New Labour Act of Republika Srpska (“Labour Act“) came into force on 20 January 2016.
Fixed-term employment regime is liberalised to an extent. So far, fixed-term employment period could not exceed 24 months. With the new legislation, a person hired to replace a temporarily absent employee can have a fixed-term employment for as long as the absence requires, while project work can last until the project completion but no longer than 60 months. Unemployed persons who lack up to five years until retirement may enter into a fixed-term employment for the entire period until they meet the conditions for retirement.
Overtime cannot last more than four hours a day and 10 hours a week. The maximum number of overtime hours per employee in a calendar year is increased from 150 to 180 unless the applicable collective agreement allows up to 230 overtime hours.
Work Rules (Pravilnik o radu)
Employers with more than 15 employees are obliged to have either a collective bargaining agreement or unilaterally enacted Work Rules. Employer cannot enact Work Rules if it had previously rejected the trade union’s initiative to commence collective bargaining negotiations. If negotiations were held, the Work Rules cannot be enacted before the lapse of 60 days from the collapse of negotiations. If employer initiated collective bargaining process, it can enact Work Rules only if the trade union rejected the initiative.
Rules on Work Post Systematisation (Akt o sistematizaciji)
Every employer with more than 15 employees hired for indefinite period must have Rules on Work Post Systematisation by 20 July 2016. These rules set out the organisational units and work posts, with job description and work requirements for each post.
Deployment to another location
Employee working on one location can be assigned to a different work at a different location provided: (i) the distance between the new place of work is within 50 kilometres from the employee’s existing place of work; (ii) adequate transportation is available; and (iii) the requirements of the new work post at the new location correspond to the employee’s qualifications and work experience. If the employee refuses transfer to a new location, the employment may terminate his/her employment.
Employee can be temporarily seconded to work for another employer if the conditions applicable to deployment to a different location are met and if the following additional conditions exist: (i) if the existing employer does not need employee’s services, or (ii) if the existing employer and the new employer have a business cooperation agreement or an agreement on lease of business premises. The secondment can last for a maximum period of one year and the employment agreement with the new employer cannot be less favorable to the employee than his/her existing contract. After the secondment period expires, the employee is entitled to return to work for the initial employer.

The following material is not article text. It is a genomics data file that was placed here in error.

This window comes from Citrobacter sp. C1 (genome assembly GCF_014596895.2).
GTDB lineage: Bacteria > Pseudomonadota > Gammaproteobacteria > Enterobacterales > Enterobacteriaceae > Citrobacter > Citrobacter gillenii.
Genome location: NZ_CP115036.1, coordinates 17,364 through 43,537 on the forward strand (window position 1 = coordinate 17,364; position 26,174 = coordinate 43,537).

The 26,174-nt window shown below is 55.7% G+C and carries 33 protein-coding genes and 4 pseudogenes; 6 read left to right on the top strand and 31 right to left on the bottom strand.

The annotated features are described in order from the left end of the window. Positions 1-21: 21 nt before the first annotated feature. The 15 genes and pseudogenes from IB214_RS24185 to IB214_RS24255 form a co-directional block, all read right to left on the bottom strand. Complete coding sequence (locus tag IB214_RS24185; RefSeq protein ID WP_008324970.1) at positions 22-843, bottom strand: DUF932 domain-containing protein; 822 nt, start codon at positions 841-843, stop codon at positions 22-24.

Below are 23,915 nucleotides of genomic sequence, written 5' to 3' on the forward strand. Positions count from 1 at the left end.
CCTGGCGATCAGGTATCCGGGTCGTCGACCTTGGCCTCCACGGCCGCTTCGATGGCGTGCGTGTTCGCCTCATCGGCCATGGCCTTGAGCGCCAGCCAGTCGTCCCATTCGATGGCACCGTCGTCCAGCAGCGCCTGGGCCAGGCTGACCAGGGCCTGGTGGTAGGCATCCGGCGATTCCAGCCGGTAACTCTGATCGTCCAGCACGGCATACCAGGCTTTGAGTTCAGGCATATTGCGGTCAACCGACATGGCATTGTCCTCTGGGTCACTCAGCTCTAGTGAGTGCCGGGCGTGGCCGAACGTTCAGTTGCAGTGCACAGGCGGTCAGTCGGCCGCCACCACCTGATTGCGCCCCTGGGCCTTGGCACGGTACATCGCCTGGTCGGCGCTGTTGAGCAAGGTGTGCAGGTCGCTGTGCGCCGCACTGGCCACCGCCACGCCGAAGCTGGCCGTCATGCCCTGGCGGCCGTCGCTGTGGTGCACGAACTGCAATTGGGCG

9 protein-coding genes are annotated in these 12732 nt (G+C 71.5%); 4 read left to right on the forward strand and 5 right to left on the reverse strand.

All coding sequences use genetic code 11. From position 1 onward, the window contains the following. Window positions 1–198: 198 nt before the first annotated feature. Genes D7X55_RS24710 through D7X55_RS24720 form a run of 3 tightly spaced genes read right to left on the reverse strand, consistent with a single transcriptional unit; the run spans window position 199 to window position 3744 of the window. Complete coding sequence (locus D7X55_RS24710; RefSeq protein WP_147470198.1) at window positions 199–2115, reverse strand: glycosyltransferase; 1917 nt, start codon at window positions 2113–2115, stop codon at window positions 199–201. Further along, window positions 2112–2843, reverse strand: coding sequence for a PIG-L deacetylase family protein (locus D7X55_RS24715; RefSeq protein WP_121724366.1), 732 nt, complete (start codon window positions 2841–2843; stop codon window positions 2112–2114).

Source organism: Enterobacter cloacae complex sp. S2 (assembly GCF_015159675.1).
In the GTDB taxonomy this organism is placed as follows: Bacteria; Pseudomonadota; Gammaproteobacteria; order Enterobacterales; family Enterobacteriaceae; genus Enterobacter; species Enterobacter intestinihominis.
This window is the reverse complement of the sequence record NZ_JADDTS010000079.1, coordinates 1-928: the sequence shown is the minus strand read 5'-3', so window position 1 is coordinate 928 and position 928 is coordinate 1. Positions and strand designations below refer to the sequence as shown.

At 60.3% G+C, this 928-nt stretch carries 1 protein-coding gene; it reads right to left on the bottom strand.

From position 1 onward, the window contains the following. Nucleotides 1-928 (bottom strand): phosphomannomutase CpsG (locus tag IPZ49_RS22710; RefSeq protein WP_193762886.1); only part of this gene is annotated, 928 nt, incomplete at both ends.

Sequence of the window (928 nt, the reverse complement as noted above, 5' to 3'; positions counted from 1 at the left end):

Special compensation for past employment service (number of years spent in employment) is 0.3% of the basic salary per each year of service. The General Collective Agreement, which applies by 20 April 2016, is more generous as it provides for compensation equal to 0.5% of the basic salary per year.
The minimum duration of annual vacation is increased from 18 to 20 working days. First-time employees and those who have been unemployed for more than 30 days in between two jobs are entitled to full annual vacation after six months of work for the first-time or, as the case may be, new employer. The employee is entitled to consume the entire vacation entitlement at once. Employers are free to schedule annual vacation according to the needs of the business, with the obligation to inform the employees in writing of their vacation schedule by 30 June each year.
New grounds for paid leave are introduced. Employee is entitled to 50% of his/her salary while unable to work due to force majeure or machine breakdown. Also, employee is entitled to 50% of his/her average salary in the preceding three-month period while on compulsory holiday due to temporary reduction of work volume or economic/technological changes.
Termination of employment
Signatures on consensual termination agreement must be certified at the municipality.
Breach of work duty or discipline
The Labour Act abolishes disciplinary proceedings. Before termination for breach of work duty or discipline, employer is now obliged to deliver to employee a written notice stating the grounds for termination and the relevant facts and evidence and to wait for eight days for the employee’s response.
The following measures can be taken against employee in cases of minor violations or in the presence of mitigating circumstances: (i) written termination warning, threatening with termination if a breach reoccurs within one year; or (ii) fine in the amount of up to 20% of the employee’s monthly basic salary, deductible over the period of up to three months.
When terminating employee for underperformance, employer must first provide employee in writing with adequate instructions on how to improve. Employer is entitled to proceed with termination only if the employee continues to underperform upon the expiry of a reasonable cure period.
Statute of limitations